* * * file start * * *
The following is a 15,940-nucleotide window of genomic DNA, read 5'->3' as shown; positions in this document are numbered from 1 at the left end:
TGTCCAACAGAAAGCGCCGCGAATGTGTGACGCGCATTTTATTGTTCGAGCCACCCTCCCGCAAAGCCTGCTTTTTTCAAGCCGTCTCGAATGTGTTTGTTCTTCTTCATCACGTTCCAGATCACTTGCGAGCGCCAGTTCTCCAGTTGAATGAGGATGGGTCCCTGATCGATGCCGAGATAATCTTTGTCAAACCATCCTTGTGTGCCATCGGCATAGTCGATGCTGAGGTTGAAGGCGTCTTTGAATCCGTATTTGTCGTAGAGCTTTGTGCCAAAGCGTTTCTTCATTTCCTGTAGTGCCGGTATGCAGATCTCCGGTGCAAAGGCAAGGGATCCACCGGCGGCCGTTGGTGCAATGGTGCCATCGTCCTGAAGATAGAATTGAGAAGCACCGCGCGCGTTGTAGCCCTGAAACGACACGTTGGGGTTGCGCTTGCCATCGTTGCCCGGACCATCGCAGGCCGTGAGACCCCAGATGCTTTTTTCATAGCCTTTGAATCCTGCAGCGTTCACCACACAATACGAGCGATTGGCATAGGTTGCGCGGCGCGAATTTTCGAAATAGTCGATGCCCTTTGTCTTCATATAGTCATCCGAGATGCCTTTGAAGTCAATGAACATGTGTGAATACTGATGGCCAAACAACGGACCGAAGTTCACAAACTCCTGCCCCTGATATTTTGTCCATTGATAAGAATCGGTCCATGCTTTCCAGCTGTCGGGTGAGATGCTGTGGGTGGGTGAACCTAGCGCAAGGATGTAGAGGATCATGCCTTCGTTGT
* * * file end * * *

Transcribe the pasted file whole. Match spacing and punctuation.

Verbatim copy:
The following is a 15,940-nucleotide window of genomic DNA, read 5'->3' as shown; positions in this document are numbered from 1 at the left end:
TGTCCAACAGAAAGCGCCGCGAATGTGTGACGCGCATTTTATTGTTCGAGCCACCCTCCCGCAAAGCCTGCTTTTTTCAAGCCGTCTCGAATGTGTTTGTTCTTCTTCATCACGTTCCAGATCACTTGCGAGCGCCAGTTCTCCAGTTGAATGAGGATGGGTCCCTGATCGATGCCGAGATAATCTTTGTCAAACCATCCTTGTGTGCCATCGGCATAGTCGATGCTGAGGTTGAAGGCGTCTTTGAATCCGTATTTGTCGTAGAGCTTTGTGCCAAAGCGTTTCTTCATTTCCTGTAGTGCCGGTATGCAGATCTCCGGTGCAAAGGCAAGGGATCCACCGGCGGCCGTTGGTGCAATGGTGCCATCGTCCTGAAGATAGAATTGAGAAGCACCGCGCGCGTTGTAGCCCTGAAACGACACGTTGGGGTTGCGCTTGCCATCGTTGCCCGGACCATCGCAGGCCGTGAGACCCCAGATGCTTTTTTCATAGCCTTTGAATCCTGCAGCGTTCACCACACAATACGAGCGATTGGCATAGGTTGCGCGGCGCGAATTTTCGAAATAGTCGATGCCCTTTGTCTTCATATAGTCATCCGAGATGCCTTTGAAGTCAATGAACATGTGTGAATACTGATGGCCAAACAACGGACCGAAGTTCACAAACTCCTGCCCCTGATATTTTGTCCATTGATAAGAATCGGTCCATGCTTTCCAGCTGTCGGGTGAGATGCTGTGGGTGGGTGAACCTAGCGCAAGGATGTAGAGGATCATGCCTTCGTTGT